Four nites and days we stayed on an amazing farm in Cortona. We were taken in as members of the family. Franca, our hostess prepared and served us amazing meals with such style and grace. We ate family style with her mother, Nonna Dina, father Nonno Vasco, husband artist Valerio, son Francesco, his girlfriend Silvia, and 2 Canadian couples.
When we arrived, I couldn't help but notice Ringo, a lovely dog in a very high cage. He is a distant cousin to my friend Betz' dog Buster, one of my fave dog pals. There is one exception, Ringo has a cropped tail. Every day my heart sank about this trapped, wonderful dog. I fantasized every day about freeing Ringo from his imprisonment. We asked our hosts if it would be ok to bring him our food scraps, Certo...certainly. One of the Canadian men tried taking Ringo for a walk, as he was missing his black lab, back home. It was fairly impossible...as Ringo pulled him furiously! Our hosts explained that if Ringo got out of the cage, he would run into town and get hit by a car. Every day my sadness grew. I would go to the cage and pet him. He gave me gentle kisses, so I knew he had a sweetness about him. I hoped somehow to free him on our last day.
I wondered about their reasoning for locking him up. I saw Nonna Dina feed him every day. She'd go to his cage and shoo him back with a stick, get him into a submissive posture before feeding him. You have to know that Nonna was about 4 feet tall, about as big as a minute...even in those high shoes she wore. As each day passed, I watched these people work their land, slowly and steadily. As time went on, I realized that they had a rhythm and a wisdom about all they did. I wondered if Ringo was really better off in that cage. Somewhere, sometime I let go and surrendered the fantasy of releasing him. Yesterday morning before we departed, as we were cleaning out the fridge, Kim handed me our small milk carton and said, "Why don't you give this to Ringo?" So I took the half empty/half full carton to pour into his bowl, which for the first time was full of water.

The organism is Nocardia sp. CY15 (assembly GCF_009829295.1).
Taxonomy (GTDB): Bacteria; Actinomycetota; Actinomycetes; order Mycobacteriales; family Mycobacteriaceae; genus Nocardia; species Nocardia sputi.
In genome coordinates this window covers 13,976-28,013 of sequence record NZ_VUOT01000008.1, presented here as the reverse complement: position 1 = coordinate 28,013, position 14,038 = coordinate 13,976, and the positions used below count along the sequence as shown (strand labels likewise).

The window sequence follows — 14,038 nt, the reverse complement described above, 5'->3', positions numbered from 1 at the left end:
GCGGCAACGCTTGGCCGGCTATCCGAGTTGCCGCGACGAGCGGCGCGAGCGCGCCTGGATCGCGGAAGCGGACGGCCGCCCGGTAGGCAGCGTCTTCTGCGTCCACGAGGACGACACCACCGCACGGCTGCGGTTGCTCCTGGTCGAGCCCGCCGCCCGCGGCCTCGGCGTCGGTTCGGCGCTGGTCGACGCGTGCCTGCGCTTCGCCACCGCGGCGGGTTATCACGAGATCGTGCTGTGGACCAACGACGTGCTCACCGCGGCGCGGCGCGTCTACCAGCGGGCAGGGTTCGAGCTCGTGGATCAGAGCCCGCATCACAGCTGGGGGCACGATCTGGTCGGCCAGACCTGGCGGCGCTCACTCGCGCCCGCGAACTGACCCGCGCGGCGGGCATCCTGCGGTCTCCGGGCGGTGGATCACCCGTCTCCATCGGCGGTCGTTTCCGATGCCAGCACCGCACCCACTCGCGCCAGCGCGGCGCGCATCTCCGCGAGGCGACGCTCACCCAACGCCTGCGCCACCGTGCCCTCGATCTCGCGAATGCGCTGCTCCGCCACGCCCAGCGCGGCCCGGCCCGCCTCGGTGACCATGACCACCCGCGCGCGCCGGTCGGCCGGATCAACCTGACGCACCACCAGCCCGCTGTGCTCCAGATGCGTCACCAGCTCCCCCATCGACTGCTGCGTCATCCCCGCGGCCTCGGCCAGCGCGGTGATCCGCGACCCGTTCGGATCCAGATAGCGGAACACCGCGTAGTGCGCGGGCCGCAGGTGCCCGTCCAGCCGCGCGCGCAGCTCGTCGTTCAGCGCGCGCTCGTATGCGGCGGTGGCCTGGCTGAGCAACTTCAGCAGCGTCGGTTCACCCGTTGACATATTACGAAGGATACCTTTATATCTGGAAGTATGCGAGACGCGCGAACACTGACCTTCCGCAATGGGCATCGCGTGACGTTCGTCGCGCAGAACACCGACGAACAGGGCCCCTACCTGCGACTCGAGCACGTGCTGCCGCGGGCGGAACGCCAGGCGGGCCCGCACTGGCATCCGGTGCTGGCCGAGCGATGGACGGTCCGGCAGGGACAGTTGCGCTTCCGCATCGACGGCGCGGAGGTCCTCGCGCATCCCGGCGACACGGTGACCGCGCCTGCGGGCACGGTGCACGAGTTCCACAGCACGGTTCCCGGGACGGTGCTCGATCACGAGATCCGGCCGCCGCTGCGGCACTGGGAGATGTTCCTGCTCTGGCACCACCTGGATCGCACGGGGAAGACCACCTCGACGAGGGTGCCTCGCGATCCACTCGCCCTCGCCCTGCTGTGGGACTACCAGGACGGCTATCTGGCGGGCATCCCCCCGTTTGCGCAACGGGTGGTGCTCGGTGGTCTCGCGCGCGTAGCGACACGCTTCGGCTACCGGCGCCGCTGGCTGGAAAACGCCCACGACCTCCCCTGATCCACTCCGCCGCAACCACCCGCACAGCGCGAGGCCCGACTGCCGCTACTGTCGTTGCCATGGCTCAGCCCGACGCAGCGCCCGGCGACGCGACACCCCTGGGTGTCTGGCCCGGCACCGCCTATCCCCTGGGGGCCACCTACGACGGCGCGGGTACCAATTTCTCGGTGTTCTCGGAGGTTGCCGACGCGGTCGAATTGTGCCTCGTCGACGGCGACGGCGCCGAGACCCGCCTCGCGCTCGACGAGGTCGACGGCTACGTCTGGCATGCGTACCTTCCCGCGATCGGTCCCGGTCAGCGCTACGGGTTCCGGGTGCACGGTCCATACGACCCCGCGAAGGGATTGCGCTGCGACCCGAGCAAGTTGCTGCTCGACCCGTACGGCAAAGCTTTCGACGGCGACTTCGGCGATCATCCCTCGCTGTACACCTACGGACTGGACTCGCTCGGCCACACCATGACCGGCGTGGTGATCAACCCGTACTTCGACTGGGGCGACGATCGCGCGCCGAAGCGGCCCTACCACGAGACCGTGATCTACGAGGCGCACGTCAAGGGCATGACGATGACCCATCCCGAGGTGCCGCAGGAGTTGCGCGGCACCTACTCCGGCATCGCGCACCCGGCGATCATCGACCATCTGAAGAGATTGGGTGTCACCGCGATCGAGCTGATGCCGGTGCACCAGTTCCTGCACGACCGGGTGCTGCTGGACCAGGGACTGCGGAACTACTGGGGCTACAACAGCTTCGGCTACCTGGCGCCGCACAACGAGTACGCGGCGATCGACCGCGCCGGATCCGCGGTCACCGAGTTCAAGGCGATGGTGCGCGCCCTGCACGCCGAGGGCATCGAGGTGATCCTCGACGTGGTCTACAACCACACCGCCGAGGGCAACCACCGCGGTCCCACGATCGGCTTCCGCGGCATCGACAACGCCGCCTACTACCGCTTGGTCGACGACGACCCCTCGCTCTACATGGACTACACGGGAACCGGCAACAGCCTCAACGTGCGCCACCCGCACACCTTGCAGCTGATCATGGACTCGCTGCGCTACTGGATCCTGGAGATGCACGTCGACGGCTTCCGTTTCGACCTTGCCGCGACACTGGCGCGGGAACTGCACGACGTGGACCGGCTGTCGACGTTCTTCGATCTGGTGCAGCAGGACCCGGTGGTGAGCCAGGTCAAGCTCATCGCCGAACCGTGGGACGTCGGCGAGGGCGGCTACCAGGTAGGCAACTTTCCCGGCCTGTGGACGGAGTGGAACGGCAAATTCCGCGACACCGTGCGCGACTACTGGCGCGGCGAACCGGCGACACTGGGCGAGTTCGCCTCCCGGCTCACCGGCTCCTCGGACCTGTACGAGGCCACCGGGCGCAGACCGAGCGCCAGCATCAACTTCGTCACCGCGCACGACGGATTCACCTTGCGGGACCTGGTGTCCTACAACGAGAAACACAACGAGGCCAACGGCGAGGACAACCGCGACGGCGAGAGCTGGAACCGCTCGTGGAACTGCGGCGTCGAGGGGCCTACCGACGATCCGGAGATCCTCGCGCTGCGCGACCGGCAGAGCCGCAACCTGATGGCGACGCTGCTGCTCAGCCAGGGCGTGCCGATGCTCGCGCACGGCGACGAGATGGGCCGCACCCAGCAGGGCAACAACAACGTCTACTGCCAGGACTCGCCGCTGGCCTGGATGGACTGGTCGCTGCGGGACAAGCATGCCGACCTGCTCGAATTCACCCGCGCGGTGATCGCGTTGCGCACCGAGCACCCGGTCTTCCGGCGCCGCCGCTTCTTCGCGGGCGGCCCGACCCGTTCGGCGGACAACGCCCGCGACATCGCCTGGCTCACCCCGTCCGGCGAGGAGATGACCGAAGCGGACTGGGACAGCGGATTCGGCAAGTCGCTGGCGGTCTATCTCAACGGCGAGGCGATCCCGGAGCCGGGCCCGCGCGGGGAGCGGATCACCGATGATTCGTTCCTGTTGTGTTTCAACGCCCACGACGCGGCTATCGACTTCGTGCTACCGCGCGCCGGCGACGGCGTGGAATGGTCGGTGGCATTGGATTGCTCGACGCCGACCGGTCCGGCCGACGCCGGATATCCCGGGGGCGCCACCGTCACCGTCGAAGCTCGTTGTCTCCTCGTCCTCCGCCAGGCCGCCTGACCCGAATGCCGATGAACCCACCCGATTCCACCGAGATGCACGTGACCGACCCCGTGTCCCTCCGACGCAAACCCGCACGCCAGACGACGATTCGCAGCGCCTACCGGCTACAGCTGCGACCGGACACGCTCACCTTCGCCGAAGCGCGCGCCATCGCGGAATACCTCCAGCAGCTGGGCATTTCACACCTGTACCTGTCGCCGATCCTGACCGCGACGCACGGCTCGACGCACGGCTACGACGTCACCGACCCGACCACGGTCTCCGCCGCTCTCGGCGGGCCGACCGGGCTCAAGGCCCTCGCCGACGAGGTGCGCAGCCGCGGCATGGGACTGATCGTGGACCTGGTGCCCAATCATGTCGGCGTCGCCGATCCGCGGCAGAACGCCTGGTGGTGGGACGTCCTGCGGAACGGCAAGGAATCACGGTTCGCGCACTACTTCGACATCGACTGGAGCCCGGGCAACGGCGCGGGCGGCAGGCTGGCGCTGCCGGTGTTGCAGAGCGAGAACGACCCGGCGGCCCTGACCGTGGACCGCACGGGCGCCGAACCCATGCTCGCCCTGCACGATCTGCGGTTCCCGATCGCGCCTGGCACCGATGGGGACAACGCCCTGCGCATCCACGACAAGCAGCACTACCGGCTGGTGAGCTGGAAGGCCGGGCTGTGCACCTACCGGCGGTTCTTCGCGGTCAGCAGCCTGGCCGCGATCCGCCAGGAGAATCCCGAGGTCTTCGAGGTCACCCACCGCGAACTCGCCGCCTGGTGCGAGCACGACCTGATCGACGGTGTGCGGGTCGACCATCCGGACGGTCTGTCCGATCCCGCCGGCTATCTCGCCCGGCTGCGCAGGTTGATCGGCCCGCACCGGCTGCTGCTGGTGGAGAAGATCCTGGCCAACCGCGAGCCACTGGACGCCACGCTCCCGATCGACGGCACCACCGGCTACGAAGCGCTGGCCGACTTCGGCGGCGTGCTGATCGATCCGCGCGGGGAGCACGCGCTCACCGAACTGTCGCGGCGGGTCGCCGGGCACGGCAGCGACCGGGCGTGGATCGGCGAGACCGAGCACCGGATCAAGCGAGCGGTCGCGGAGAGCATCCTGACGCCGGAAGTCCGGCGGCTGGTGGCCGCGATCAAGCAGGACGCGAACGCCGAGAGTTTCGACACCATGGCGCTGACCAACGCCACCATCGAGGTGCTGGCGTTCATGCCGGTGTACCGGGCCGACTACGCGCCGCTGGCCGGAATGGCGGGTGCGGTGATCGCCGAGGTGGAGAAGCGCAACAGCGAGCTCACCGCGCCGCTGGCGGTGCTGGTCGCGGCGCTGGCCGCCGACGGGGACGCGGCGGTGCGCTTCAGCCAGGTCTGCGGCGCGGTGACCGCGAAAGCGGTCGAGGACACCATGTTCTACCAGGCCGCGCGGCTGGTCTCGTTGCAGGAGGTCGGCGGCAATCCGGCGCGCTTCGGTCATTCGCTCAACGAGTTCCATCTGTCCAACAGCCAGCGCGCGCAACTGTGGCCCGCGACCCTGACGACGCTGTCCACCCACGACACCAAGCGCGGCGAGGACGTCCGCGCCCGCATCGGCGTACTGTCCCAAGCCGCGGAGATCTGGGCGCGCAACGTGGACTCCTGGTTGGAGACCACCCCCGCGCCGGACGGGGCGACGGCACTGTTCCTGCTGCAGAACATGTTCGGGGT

Hmmm. I got him to come around and perch on his dog house and slipped the carton thru the grid so he could drink. He took the carton from my hand, spilled it onto the roof of his dog house. As he licked the carton, it fell on the ground near the door of the cage. Not wanting him to eat the carton, I naively slid the metal latch on the gate, and he was out of that cage so fast and furious, I did't have a chance to catch him. Nonno Vasco who was watching all this, grabbed a hunk of bread set aside for Chicken feed and started calling the dog. "Allora Ringo" , “Well then, now then Ringo”. Ringo is already running all over the country side lifting his leg over hill and dale. I'm whistling at him and praying he doesn’t get hit by a car or knock down Nonna who looks really frail, but I suspect not. My mind is in a panic of embarrassment, thinking what a stupid, ugly American they must think of this city/valley girl, and my body furiously trying to find and capture this rascal Ringo. I see him in the lower terraced olive orchard. I call him, and he sees me. I decide to try a trick that works with my dogs. I start running back down our driveway which works! He runs after me, at least now his is in our yard-on our turf. Nonno Vasco gets his leash, and we capture him.
Vasco and I climb up the turf, slick and damp from days of morning nebbia-fog just like we have in Santa Cruz...which burns off by noon or one. We wrestle Ringo into the cage. Nonna Dina and Kim are screaming and cheering in the background. I hear my own scream, as I tumble backwards in the slick earth, toppling over a giant flower pot and Ringo is on top of me scrambling over me and Grandpa trying to hold onto him, to no avail. Flat on my back, my shoes and pants full of the wet earth, I am laughing out loud. For a split second, I think about their country wisdom, pick myself up again and am now in hot pursuit of Ringo, andiamo onto the chase! Somehow nonna grabs a stick and along with her husband of 47 years, they coax Ringo back into the cage. Grandma gets into the cage with the dog. She gets the dog into submission and grandpa can now exit. Allora, all is well, and nobody got hurt. What a laugh riot we all had, and a lot of endorphins expressed for 8:30 in the morning. I get Kim to translate for me, saying to Vasco "It would be really great if you could hook Ringo up to your plough. That dog has so much horsepower." We all kiss cheek to cheek, Buon Viaggio. How sweet it is to feel loved in this way. When they say CIAO, they don't wave their hands away from their bodies, but they pull their fingers into their hands to say come back again.
ah bella Italia!